12 July 2010

CONVERTING TO THE DIGITAL WORLD AND HELPING PROTECT THE ENVIRONMENT DOING IT

My conversion to the digital world started about 4 years ago when I fully changed from film to digital photography. I then scanned all of my existing film onto hard drives. I had to wait to change to digital photography until the quality of digital was as good as film. It took me a little while to get used to digital, but I have never looked back in changing over. When I was using film, I would end up throwing away 90% of the film I shot, as you always edit your images and only keep the very best from each scene. That equated to a lot of film being thrown away. Now with digital, I just delete the images I don’t want and keep the rest. No film to clog up landfills.


Over the past couple of years, I have gradually changed over as much of my life as possible to the digital world. Music was next on the list. I had already converted some of my music to play on my MP3 players and iphones, but I still had all of my compact discs sitting on a bookcase. I ended up buying a DVD player for my vehicle a couple of years ago that plays SD cards, my wife’s new car we bought last year also plays SD cards. So about 12 months ago, I converted all of my music to a digital format and put all of my compact discs in storage in the garage.

Next on my list, I decided that I had too many DVD’s taking up too much room around my house, so I started converting all of them to a digital format. Now, with the exception of my blue-ray movies, the hundreds of DVD’s I had all over the house are now packed away in storage as well. I have a hard drive with all of the movies we own hooked up to the TV, and I can upload them to either my computer or my iphone to watch. So why keep all of these DVD’s laying around? The last part of my life to convert to digital was all the stacks of paper taking up my filing cabinets.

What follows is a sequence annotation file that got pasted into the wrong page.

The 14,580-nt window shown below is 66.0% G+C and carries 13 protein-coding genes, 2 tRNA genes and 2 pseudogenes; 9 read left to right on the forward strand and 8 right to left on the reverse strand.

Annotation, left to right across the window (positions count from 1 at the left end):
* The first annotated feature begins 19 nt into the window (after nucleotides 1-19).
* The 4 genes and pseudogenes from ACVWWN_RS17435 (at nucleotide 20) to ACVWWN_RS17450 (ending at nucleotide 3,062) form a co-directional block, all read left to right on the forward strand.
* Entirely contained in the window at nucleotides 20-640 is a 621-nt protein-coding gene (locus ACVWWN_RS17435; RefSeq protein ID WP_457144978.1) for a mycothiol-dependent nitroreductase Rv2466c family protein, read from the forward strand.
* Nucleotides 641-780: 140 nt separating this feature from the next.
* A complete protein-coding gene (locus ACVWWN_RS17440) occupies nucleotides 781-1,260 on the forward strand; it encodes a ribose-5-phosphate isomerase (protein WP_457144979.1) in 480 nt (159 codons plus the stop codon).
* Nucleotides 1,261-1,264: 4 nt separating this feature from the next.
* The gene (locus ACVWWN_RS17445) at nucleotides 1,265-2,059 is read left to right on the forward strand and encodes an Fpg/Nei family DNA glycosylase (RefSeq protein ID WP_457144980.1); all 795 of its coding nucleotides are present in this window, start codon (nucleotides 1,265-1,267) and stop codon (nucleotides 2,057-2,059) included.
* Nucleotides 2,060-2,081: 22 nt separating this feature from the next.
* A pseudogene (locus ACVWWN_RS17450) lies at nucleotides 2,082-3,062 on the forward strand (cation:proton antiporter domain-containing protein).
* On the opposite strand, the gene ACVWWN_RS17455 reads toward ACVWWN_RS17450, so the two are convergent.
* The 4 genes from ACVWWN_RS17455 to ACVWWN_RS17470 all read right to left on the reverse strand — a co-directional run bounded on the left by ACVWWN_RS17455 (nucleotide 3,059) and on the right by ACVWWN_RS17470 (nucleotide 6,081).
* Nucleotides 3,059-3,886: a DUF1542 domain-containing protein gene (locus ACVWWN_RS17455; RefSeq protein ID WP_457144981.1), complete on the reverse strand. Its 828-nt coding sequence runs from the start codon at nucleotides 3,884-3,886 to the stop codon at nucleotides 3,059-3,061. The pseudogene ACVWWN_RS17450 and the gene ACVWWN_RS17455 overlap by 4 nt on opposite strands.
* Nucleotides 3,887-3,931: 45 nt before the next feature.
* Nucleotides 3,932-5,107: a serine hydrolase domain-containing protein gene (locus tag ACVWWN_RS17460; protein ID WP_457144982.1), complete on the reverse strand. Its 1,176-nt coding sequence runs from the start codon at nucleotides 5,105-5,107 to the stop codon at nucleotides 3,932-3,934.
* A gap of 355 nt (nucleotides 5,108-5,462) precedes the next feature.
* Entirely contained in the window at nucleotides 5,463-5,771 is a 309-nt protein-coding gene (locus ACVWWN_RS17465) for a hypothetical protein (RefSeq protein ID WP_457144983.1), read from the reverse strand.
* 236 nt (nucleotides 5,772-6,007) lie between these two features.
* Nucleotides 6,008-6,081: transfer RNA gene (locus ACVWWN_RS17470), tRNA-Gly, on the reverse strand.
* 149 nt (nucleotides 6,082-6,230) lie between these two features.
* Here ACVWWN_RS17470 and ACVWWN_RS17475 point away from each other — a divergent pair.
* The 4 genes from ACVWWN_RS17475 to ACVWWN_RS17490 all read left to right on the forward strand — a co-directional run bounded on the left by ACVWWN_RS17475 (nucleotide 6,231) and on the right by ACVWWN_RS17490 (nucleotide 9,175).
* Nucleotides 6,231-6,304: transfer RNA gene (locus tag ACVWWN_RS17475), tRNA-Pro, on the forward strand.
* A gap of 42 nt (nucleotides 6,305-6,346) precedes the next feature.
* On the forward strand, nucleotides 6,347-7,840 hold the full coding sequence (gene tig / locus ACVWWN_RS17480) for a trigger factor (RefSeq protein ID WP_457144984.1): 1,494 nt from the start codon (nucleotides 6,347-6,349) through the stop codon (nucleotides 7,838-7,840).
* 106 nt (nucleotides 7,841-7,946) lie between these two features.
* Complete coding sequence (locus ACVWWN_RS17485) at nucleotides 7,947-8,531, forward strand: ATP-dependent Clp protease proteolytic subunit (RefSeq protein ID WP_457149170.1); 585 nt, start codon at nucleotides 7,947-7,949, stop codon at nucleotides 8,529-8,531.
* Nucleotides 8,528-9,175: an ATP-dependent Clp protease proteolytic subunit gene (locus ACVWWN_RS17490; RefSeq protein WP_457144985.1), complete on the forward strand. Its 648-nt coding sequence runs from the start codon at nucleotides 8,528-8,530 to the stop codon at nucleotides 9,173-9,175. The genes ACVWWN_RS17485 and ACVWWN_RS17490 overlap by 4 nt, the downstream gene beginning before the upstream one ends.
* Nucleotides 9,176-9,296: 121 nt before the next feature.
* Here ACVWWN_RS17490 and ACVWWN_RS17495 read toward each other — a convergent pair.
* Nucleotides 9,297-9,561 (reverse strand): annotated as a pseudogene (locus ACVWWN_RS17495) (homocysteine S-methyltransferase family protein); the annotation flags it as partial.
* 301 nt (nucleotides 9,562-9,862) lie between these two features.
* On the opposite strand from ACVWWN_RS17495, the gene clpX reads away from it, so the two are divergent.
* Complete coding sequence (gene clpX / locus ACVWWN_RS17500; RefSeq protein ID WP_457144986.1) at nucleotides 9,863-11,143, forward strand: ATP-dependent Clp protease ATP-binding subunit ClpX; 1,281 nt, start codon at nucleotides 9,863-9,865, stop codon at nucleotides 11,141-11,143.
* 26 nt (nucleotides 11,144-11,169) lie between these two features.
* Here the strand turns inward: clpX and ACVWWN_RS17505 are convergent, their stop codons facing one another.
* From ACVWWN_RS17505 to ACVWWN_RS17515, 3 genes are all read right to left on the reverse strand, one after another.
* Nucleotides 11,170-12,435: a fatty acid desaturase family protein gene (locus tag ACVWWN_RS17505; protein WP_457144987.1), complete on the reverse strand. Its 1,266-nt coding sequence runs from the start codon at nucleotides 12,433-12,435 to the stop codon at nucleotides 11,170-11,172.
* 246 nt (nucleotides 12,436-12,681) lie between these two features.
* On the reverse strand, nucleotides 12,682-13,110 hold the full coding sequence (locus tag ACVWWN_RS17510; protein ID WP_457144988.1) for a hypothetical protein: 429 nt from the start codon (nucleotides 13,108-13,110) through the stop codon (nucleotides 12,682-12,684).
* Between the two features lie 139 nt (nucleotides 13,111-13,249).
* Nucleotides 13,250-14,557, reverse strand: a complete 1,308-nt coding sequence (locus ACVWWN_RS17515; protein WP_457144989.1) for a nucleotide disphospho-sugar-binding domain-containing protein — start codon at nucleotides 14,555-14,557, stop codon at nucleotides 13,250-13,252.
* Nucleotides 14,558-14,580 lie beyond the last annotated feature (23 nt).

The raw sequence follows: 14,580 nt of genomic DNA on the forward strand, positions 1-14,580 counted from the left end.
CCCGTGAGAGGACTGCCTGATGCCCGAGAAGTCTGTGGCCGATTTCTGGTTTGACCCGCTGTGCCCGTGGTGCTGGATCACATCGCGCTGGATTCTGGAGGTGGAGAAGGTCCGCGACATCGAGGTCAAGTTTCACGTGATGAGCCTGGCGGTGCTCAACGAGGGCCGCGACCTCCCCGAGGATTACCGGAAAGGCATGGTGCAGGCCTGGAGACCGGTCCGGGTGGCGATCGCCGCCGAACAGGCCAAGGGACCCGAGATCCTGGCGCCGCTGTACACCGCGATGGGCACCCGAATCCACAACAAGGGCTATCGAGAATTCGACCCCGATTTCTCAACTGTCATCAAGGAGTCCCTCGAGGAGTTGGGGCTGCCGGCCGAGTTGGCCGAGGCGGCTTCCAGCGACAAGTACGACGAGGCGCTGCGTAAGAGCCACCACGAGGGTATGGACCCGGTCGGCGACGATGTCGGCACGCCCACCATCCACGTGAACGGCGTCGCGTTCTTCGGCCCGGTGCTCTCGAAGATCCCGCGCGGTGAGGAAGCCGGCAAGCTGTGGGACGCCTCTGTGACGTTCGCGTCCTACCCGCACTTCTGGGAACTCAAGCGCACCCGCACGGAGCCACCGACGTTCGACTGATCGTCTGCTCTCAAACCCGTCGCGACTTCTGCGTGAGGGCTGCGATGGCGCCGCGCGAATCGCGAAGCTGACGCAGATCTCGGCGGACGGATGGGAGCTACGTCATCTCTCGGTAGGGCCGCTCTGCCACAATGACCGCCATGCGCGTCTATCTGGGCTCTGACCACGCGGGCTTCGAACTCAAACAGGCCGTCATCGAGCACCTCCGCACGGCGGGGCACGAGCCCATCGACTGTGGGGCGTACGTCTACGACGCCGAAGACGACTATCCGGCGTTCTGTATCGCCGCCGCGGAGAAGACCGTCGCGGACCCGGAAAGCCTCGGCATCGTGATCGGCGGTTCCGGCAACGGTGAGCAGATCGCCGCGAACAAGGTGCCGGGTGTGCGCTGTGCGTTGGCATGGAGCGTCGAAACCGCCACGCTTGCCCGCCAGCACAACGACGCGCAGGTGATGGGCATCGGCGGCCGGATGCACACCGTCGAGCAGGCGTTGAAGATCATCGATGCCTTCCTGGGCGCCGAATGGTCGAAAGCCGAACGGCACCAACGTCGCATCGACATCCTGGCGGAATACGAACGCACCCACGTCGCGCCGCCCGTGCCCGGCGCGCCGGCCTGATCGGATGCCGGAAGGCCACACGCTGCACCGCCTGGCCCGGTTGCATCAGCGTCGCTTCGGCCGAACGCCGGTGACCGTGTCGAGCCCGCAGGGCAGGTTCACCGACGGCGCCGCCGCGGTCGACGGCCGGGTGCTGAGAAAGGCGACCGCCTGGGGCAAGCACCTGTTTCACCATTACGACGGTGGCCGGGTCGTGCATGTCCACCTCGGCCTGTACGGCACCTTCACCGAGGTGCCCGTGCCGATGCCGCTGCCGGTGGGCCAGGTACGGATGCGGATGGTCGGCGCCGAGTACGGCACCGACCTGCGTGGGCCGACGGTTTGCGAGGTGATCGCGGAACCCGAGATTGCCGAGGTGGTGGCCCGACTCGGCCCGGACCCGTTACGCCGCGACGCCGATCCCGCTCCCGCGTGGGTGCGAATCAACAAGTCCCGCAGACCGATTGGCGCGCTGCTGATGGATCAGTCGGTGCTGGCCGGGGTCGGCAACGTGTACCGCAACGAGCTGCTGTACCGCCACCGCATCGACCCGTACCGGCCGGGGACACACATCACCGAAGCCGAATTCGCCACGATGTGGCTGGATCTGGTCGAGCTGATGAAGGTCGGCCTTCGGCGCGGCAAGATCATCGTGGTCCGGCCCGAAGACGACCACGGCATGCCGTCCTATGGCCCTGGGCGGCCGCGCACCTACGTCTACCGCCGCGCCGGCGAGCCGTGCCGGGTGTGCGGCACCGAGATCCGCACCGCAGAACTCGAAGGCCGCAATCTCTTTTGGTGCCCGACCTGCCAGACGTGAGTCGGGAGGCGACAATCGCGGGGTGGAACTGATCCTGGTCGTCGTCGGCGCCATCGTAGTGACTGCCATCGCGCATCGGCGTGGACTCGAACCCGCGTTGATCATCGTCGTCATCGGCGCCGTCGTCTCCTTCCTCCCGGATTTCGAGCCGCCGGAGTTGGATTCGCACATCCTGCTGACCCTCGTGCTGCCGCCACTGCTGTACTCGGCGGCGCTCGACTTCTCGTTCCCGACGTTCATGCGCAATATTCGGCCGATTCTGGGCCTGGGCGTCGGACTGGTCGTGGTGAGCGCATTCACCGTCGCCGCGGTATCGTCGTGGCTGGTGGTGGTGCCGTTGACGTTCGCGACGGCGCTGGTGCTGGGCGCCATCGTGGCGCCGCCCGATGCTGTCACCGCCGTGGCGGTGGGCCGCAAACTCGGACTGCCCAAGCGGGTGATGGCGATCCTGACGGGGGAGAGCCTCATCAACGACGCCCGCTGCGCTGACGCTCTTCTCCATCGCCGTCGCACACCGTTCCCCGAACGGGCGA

I spent the last few days going through and scanning everything that was in the filing cabinet, like bank statements, credit card statements, receipts, utility bills, etc. Just about all of my bank statements and bills can be downloaded off of the internet now, so I have opted to not receive paper bills or statements from most of my banks, credit card companies, phone company, etc. I ended up throwing around 5 full garbage bins of paper away that was taking up room in my filing cabinets. I worked out that by not receiving paper statements or bills anymore, I will be saving around 50 pieces of paper per month, plus the associated envelopes that all of these statements/bills come in. That is just for one household.

Imagine the amount of paper saved if 500 households elected to stop receiving paper bills, or a 1000 households, or 10,000 households? That starts to add up to a lot of paper, from a lot of trees. I don’t buy my music on compact discs anymore, I just buy them online and download them. Again, how much landfill do old compact discs that are thrown away take up? Or DVD’s for that matter?